A pulse width modulated inverter converts a DC voltage into an AC voltage with variable frequency and amplitude. Due to its simplicity, the two- level inverter is frequently used. Fig. 1.1 shows the circuit diagram of a three--leg, two-point inverter. Each leg of the pulse width modulated inverter consists of a half-bridge with two IGBTs and the corresponding power diodes. MOSFETs can also be used for lower battery voltages. No additional diodes are required for pulse width modulated inverters with MOSFET, as they are reverse-conducting.
A half bridge connects a connection point in the machine (depending on the switching state of the transistors) with the positive or negative pole of the DC link. In the ideal inverter initially considered here, the switches and diodes should not have any conducting losses in the activated state (u = 0), and in the deactivated state, should ideally be disabled (i = 0). The switching state should also involve no time delay.
The working method of a two-point inverter is especially clear when the time curve of the output voltage of a half bridge is considered against a "virtual" medium voltage tap M in the DC link. The inverter voltages eνM with ν = 1, 2, 3, according to the corresponding control signal, can take on the value +Ud /2 with Sν = 1 or the voltage value -Ud /2with Sν = 0.
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To calculate the line voltages in the machine, first the mesh equations are set up:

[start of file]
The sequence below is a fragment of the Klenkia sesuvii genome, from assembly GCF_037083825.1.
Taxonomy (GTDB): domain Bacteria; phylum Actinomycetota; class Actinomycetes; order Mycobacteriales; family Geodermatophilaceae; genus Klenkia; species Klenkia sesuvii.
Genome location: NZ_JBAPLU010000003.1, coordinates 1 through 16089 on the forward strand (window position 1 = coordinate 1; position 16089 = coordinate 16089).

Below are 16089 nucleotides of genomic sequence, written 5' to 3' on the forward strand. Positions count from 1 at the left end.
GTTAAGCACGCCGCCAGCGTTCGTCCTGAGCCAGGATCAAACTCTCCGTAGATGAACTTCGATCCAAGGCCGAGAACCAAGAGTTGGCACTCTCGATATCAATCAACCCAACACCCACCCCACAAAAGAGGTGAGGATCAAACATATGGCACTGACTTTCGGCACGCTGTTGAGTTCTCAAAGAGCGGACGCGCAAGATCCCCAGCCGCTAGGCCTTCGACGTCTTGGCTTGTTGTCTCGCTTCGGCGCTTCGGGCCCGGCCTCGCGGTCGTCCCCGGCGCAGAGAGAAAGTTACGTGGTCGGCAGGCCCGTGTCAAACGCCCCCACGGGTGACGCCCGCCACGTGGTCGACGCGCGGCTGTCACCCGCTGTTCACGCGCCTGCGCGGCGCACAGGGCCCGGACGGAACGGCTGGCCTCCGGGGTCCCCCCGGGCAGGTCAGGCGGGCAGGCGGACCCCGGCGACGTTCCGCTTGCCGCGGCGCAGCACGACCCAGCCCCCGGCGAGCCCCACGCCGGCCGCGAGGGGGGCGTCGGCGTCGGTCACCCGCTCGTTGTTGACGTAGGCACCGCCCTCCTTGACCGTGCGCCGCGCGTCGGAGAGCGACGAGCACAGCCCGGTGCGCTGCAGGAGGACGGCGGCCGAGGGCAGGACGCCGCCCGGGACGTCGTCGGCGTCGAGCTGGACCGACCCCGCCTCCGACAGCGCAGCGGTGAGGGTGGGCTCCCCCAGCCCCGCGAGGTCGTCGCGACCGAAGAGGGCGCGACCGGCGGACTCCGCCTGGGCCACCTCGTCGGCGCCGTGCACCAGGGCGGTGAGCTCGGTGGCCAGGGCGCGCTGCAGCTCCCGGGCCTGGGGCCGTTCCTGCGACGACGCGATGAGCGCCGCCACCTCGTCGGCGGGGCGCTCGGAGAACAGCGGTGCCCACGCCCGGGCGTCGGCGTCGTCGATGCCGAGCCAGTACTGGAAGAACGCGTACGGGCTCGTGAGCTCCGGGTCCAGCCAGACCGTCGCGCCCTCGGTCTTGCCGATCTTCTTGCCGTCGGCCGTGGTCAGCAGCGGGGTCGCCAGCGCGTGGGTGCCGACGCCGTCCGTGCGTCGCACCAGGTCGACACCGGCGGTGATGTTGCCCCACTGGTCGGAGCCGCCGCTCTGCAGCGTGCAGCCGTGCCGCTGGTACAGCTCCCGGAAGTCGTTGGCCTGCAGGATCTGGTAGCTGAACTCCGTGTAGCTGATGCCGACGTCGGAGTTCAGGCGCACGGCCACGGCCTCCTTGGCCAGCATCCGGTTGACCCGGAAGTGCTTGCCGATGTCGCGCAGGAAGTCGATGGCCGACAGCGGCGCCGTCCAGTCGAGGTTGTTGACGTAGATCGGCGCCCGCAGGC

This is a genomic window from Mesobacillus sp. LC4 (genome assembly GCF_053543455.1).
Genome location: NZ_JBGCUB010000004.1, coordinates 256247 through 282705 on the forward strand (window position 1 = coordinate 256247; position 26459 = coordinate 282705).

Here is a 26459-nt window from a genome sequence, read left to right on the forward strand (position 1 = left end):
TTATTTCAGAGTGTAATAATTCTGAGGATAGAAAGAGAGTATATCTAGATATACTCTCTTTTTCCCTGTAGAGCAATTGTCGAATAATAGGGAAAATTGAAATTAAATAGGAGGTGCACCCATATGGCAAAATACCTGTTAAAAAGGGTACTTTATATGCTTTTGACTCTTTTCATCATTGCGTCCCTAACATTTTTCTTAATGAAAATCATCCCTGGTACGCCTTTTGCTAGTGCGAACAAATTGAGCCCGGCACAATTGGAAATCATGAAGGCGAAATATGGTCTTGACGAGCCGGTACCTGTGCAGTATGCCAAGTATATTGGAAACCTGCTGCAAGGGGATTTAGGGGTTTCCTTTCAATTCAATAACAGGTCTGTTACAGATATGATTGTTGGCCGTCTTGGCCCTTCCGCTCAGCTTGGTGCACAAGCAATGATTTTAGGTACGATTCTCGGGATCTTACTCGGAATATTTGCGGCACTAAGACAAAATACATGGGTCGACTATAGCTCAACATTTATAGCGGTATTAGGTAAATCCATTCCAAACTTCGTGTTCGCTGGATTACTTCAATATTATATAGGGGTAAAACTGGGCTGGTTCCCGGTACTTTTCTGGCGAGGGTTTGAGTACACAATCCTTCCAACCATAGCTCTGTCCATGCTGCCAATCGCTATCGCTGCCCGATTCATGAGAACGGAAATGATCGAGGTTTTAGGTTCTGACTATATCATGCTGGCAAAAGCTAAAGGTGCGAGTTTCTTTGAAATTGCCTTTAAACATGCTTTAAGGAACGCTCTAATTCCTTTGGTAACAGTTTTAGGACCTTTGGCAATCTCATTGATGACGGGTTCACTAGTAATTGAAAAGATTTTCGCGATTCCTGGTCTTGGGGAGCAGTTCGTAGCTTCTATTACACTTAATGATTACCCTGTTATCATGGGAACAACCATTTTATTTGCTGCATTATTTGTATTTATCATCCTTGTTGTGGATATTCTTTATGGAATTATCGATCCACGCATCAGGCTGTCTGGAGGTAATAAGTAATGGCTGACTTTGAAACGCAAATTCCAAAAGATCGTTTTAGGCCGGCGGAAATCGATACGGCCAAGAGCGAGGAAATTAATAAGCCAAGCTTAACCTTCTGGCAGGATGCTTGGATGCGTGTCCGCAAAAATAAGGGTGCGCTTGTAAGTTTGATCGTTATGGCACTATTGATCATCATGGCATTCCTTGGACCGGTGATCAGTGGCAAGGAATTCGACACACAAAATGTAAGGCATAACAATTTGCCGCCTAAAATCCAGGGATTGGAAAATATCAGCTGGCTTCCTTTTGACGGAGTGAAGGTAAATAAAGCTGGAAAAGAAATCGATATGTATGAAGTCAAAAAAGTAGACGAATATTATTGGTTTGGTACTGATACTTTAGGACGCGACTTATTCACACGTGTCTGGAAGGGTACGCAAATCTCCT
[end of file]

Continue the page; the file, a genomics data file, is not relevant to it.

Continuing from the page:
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If the correlation u1 + u2 + u3 = 0 is taken into consideration, the zero system of the inverter voltages can be calculated:
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A three-phase inverter has three legs and two switches per leg, resulting in only 2³ =8 different voltage states. This limited number of voltage states has created the need for advanced control in inverters in order to supply variable frequency and voltage amplitude to motors. Pulse width modulation is a switching control strategy that allows for a spectrum of voltage amplitudes and frequencies to be achieved with the 8 switching states. It does this by supplying DC pulses of different lengths to the motor, which are effectively a sine wave when switched at a high enough frequency.
Fig 2.1 shows how the control signals are generated with simple sine-triangle modulation. A triangular-shaped voltage is compared with the desired sine voltage. If the sine voltage is greater than the delta voltage, a positive voltage is generated. The pulse width modulated inverter switches to a negative voltage if the sinusoidal voltage is less than the delta voltage. The frequency of the triangular voltage is equivalent to the switching frequency at which the power semiconductors switch.